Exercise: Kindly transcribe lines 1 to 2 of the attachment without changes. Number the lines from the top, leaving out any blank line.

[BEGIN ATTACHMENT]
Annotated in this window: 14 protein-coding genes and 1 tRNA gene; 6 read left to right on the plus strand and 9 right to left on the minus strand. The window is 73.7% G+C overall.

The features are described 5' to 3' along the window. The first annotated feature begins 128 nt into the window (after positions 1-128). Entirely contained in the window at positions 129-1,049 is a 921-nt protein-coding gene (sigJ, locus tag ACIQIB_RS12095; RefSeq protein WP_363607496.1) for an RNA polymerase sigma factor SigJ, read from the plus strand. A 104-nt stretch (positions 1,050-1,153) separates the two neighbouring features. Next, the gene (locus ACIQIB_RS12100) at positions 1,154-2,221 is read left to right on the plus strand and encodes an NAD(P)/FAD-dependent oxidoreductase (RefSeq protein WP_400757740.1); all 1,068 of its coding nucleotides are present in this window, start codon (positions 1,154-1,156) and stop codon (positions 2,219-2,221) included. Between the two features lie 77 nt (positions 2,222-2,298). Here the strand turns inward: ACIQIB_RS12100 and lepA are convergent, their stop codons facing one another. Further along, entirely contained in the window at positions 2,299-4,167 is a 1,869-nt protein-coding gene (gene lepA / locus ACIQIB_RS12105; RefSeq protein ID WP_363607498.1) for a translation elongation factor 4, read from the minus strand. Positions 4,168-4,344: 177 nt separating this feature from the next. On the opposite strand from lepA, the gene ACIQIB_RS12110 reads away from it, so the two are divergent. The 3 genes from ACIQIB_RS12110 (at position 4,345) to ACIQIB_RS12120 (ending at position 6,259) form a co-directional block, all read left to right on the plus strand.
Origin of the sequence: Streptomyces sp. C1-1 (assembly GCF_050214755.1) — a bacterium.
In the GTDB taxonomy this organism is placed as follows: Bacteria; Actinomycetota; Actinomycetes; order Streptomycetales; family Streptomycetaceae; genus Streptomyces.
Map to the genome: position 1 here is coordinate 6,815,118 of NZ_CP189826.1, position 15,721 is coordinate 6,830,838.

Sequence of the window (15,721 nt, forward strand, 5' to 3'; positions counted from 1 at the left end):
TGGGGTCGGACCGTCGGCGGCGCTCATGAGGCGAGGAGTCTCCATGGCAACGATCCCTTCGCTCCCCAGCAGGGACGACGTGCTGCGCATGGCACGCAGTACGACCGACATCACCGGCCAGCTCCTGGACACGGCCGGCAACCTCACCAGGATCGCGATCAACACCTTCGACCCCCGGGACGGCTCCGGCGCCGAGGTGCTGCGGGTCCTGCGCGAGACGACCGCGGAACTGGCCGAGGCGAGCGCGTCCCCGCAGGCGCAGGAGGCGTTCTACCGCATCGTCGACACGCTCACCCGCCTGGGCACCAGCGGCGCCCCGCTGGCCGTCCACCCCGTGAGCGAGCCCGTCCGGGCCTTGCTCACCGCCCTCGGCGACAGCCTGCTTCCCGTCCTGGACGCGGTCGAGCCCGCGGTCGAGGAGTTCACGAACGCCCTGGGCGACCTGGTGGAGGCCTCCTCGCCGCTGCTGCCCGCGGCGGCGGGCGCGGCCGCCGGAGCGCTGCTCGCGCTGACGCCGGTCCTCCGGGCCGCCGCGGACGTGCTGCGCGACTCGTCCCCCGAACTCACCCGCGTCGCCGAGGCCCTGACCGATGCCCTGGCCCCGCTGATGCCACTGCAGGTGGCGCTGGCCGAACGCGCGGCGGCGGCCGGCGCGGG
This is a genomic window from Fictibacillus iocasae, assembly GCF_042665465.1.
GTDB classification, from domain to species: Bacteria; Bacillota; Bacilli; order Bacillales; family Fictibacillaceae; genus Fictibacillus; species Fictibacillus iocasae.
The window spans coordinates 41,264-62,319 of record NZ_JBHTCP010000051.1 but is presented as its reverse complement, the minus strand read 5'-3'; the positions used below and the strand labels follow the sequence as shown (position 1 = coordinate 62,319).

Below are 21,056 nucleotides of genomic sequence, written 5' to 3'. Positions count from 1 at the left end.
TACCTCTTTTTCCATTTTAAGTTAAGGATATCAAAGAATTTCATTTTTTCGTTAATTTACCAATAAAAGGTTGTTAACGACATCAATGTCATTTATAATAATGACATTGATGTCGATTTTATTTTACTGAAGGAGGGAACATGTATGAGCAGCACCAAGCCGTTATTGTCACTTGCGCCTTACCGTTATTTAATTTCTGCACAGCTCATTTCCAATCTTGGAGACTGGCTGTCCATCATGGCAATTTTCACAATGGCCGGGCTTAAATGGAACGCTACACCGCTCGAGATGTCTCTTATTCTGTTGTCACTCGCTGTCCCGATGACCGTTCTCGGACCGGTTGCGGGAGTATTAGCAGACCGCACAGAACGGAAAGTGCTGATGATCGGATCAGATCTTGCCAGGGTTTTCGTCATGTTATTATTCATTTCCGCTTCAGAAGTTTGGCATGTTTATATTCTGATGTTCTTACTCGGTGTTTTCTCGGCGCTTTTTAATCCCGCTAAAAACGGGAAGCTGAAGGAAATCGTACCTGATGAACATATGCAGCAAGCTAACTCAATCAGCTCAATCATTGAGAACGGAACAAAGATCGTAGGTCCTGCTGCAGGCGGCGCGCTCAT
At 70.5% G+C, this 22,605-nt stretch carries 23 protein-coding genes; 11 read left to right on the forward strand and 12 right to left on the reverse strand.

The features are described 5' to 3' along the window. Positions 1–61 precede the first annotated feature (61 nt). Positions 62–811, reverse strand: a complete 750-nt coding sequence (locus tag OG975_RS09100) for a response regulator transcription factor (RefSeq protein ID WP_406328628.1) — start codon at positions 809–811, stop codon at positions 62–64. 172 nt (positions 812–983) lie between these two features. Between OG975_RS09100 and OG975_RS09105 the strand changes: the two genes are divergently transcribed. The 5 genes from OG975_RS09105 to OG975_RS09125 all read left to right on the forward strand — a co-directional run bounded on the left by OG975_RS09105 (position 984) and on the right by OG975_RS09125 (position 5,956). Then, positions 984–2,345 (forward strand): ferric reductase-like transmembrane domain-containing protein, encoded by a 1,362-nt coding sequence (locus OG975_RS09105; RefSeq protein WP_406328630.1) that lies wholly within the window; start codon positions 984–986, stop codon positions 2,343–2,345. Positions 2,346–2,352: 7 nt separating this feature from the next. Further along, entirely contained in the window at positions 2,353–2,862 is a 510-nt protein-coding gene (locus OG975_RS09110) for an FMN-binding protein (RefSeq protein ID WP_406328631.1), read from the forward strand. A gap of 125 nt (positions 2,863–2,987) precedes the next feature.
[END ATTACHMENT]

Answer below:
Annotated in this window: 14 protein-coding genes and 1 tRNA gene; 6 read left to right on the plus strand and 9 right to left on the minus strand. The window is 73.7% G+C overall.

The features are described 5' to 3' along the window. The first annotated feature begins 128 nt into the window (after positions 1-128). Entirely contained in the window at positions 129-1,049 is a 921-nt protein-coding gene (sigJ, locus tag ACIQIB_RS12095; RefSeq protein WP_363607496.1) for an RNA polymerase sigma factor SigJ, read from the plus strand. A 104-nt stretch (positions 1,050-1,153) separates the two neighbouring features. Next, the gene (locus ACIQIB_RS12100) at positions 1,154-2,221 is read left to right on the plus strand and encodes an NAD(P)/FAD-dependent oxidoreductase (RefSeq protein WP_400757740.1); all 1,068 of its coding nucleotides are present in this window, start codon (positions 1,154-1,156) and stop codon (positions 2,219-2,221) included. Between the two features lie 77 nt (positions 2,222-2,298). Here the strand turns inward: ACIQIB_RS12100 and lepA are convergent, their stop codons facing one another. Further along, entirely contained in the window at positions 2,299-4,167 is a 1,869-nt protein-coding gene (gene lepA / locus ACIQIB_RS12105; RefSeq protein ID WP_363607498.1) for a translation elongation factor 4, read from the minus strand. Positions 4,168-4,344: 177 nt separating this feature from the next. On the opposite strand from lepA, the gene ACIQIB_RS12110 reads away from it, so the two are divergent. The 3 genes from ACIQIB_RS12110 (at position 4,345) to ACIQIB_RS12120 (ending at position 6,259) form a co-directional block, all read left to right on the plus strand.